Yet IPID did nothing. (Or at least nothing we as Joe Public can see.) What we see is that police are a law unto themselves. That they – and their political bosses – are above any rules and regulations; they are above South Africa’s Constitution.
The message is crystal clear: our government will back the boys and girls in blue above any constitutional rights of our citizens. The police will quell any popular movement by the underclass that threatens the interests of the political, labour or business elite.
The police are acting with impunity. Their political masters are acting with impunity.
In the South Africa of 2012, if you are poor and without political clout, you are on your own. DM
- Marikana: Don’t touch Lonmin on its Bermuda
- In pictures: The People’s Climate March, New York
- Marikana Commission: Lonmin under a scorching spotlight
- Marikana: When comrades clash, it is the truth that suffers
- Marikana Commission: When ‘warning shots’ kill and wound
- Marikana massacre: The first of Lonmin’s voices are heard
- Marikana Commission: All for naught?
- Marikana Commission: Man and his truth – a story of the policeman who was not afraid
- Will Marikana’s Mr X be a game changer?
- Rape as spectacle, rape as genocide: Notes from Rwanda, 1995
- In photos: The prison of the Rwandan Génocidaires
- The Shell House Massacre: Another piece of the bloody puzzle emerges
- The Truth Elusive: Shell House massacre, 20 years later
- Farlam Commission: More Marikana massacre secrets and lies
- Marikana Commission: The long game reveals itself
- The law, poker and service delivery protests: Up close with Charles Nesson, Messianic US lawman
- Molhem Barakat: Death of a teenage lensman raises ethical concerns of war photography
- Makgabeng: Limpopo's ancient protest art
- Marikana, one year later: the hell above and below ground
- The truth, endangered: Miners' representatives withdraw from Farlam Commission
- As Farlam returns, the truth about the massacre remains a distant, perhaps impossible goal
- Africa’s photojournalists: The wars are not over
- Mandela & me: A journey of uncertainty and perception in the shadow of a legend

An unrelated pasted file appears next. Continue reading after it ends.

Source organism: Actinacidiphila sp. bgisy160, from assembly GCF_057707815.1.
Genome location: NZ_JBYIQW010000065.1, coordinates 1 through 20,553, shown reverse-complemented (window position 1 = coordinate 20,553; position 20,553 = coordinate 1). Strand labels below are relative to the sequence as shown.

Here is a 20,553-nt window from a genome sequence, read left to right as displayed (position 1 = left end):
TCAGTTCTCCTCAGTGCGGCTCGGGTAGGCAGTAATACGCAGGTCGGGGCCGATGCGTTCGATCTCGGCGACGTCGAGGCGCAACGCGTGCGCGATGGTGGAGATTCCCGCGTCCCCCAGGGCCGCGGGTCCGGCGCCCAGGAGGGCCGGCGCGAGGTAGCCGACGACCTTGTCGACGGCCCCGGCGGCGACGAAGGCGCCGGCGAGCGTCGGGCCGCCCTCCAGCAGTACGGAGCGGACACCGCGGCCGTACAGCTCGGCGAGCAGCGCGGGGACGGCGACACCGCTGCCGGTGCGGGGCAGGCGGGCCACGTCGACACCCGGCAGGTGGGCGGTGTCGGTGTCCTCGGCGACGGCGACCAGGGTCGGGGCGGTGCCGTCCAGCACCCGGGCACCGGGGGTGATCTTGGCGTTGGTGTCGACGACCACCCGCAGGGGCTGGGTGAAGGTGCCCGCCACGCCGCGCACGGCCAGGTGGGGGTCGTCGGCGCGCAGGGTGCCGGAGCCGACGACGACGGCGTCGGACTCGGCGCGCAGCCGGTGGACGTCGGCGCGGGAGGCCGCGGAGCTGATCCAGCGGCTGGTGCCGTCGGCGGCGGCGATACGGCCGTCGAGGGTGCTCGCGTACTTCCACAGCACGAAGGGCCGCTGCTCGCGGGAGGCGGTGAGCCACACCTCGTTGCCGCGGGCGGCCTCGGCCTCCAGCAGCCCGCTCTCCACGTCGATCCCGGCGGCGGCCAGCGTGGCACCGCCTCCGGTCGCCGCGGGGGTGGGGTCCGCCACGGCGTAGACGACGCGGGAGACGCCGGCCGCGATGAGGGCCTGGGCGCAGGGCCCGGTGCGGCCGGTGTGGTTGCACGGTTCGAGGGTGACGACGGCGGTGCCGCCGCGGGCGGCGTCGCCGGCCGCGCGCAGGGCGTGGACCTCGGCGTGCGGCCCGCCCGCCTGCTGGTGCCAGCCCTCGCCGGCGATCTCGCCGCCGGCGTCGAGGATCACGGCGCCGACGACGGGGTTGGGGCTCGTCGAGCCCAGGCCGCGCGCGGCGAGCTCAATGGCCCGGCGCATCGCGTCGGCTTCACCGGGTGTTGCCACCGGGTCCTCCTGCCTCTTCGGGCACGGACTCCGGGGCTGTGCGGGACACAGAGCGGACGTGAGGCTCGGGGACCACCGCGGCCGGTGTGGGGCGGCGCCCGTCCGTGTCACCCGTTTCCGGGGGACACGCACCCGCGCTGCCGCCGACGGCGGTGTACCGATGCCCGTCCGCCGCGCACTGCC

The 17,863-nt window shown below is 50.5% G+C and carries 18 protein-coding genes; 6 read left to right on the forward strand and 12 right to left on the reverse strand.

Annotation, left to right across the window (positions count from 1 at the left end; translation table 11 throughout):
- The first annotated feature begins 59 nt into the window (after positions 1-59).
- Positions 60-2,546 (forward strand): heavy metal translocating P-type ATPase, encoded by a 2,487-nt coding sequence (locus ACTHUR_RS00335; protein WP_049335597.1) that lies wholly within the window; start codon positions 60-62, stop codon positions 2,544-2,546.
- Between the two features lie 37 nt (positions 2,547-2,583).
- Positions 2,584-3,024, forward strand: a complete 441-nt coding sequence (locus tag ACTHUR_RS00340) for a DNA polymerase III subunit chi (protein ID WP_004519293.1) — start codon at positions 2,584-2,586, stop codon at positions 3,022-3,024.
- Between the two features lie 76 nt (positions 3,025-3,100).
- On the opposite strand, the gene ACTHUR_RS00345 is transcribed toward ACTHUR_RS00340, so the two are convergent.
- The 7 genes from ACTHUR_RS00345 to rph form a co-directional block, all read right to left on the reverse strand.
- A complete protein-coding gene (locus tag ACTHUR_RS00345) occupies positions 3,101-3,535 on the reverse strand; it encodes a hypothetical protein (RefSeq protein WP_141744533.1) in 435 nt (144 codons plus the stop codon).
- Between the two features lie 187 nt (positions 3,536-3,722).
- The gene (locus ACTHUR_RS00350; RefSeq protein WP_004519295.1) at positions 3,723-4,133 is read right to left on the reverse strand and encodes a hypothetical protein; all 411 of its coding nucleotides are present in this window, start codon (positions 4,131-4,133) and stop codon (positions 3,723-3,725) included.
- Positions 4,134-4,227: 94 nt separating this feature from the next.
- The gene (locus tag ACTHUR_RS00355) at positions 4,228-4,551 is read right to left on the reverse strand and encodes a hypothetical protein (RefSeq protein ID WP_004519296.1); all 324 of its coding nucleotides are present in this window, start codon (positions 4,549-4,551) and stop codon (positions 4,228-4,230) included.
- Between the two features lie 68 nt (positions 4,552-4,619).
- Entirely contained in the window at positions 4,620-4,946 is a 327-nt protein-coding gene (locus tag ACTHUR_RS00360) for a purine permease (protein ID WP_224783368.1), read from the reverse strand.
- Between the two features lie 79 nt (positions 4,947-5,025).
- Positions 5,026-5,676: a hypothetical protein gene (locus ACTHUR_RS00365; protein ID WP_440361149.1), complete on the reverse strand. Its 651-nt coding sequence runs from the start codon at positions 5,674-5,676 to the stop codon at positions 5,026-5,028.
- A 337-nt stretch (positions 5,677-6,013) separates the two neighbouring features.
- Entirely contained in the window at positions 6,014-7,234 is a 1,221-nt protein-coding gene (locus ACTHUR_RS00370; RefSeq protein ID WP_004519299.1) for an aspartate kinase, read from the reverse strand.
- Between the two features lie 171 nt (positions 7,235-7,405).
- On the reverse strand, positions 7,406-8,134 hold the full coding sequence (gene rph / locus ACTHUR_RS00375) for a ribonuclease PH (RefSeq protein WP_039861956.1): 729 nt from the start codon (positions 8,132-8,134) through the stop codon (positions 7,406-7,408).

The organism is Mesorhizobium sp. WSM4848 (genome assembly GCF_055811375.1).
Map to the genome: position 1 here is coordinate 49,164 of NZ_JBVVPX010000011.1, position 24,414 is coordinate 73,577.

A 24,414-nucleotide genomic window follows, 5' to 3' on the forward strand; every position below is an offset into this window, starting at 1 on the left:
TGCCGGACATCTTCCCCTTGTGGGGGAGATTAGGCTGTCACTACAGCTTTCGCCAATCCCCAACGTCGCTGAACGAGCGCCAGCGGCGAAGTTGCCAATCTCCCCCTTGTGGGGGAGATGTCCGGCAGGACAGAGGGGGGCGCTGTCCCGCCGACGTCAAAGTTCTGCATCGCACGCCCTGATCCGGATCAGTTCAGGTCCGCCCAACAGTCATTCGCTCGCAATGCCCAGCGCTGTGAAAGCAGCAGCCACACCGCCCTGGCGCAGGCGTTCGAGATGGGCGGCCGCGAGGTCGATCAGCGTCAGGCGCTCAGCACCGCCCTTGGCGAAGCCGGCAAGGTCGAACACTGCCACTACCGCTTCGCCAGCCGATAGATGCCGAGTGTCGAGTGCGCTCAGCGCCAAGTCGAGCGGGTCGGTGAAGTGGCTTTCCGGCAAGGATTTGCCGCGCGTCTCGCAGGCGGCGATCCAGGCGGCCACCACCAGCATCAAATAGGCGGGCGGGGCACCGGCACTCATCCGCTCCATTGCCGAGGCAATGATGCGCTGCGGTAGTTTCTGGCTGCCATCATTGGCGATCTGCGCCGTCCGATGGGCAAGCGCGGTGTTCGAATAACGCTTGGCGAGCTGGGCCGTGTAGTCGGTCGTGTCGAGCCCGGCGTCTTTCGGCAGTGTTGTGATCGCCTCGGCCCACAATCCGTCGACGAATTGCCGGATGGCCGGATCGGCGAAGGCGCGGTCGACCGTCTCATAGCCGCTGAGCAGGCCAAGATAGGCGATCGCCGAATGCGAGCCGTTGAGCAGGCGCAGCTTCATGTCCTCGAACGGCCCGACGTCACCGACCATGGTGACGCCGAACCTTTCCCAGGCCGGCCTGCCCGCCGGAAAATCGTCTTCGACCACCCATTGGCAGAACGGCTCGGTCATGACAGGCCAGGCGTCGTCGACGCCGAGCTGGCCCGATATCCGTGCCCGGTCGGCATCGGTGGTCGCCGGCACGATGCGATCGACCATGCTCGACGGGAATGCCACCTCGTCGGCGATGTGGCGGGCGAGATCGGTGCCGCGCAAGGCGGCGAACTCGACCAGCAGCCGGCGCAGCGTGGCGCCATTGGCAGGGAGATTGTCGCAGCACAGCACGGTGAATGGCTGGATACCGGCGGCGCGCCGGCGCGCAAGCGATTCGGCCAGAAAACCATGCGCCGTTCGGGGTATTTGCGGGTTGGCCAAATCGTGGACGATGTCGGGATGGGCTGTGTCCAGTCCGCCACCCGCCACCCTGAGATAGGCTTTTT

- NUM, AMCU, Marikana: ‘Tis the Season to be Bloody
- Thank you, Guptas
- Conflict of Interest, Inc: Mining unions' leaders were representing their members while in corporations' pay
- Chechnya, a story written in blood and tears
- Marikana Commission: Under oath, Phiyega’s bald-faced lie exposed
- A new week, a new town, a new police brutality video
- Marikana aftermath: As the Commission plays on, there's still no equality before the law
- Truth & lies: The saga of the Marikana massacre continues
- Bucket toilets: The lingering shame of Mangaung
- Sebokeng: The lessons of 1984
- Marikana: A cover-up for all to see
- Marikana: Police torturing their way to intimidation
- War: Cosatu vs Amplats strikers. Battlefield: Rustenburg.
- 25 October 2012: A day of reckoning at Marikana
- Alf Kumalo, Alfie, Bra Alf; an appreciation
- Marikana: After wave of arrests, miners to return to strike
- Friendship forged in the depths of the earth and strengthened by the horror of Marikana
- Marikana murders: The world now believes
- The murder fields of Marikana. The cold murder fields of Marikana.
- Marikana's Small Koppie: 14 dead, 300 metres away from Wonderkop. Why?
- Marikana: The investigation's integrity compromised as Small Koppie's crime scene defaced
- Marikana: Tide is turning against police as miners lay charge of torture
- Far away from murder fields of Marikana, a funeral
- Reporter's notebook: Wonderkop, Marikana, Friday 17th
- Beyond the chaos at Marikana: The search for the real issues
- Humanity on the march: Pity the Martian
- The slippery slope of the appliance militia
- Calligraffiti: eL Seed of an idea
- Love, sex and the fear of a small woman, Zanele Muholi
- TedxMogadishu and its spiritual predecessor, Elman the Electrician
- War photographer extraordinaire, departed
- Of family & the new iPad
- Joseph Kony, the world's Monster-in-Chief
- Journalists and conflict, a reflection
- My friend, Joao Silva, the best war photographer in the world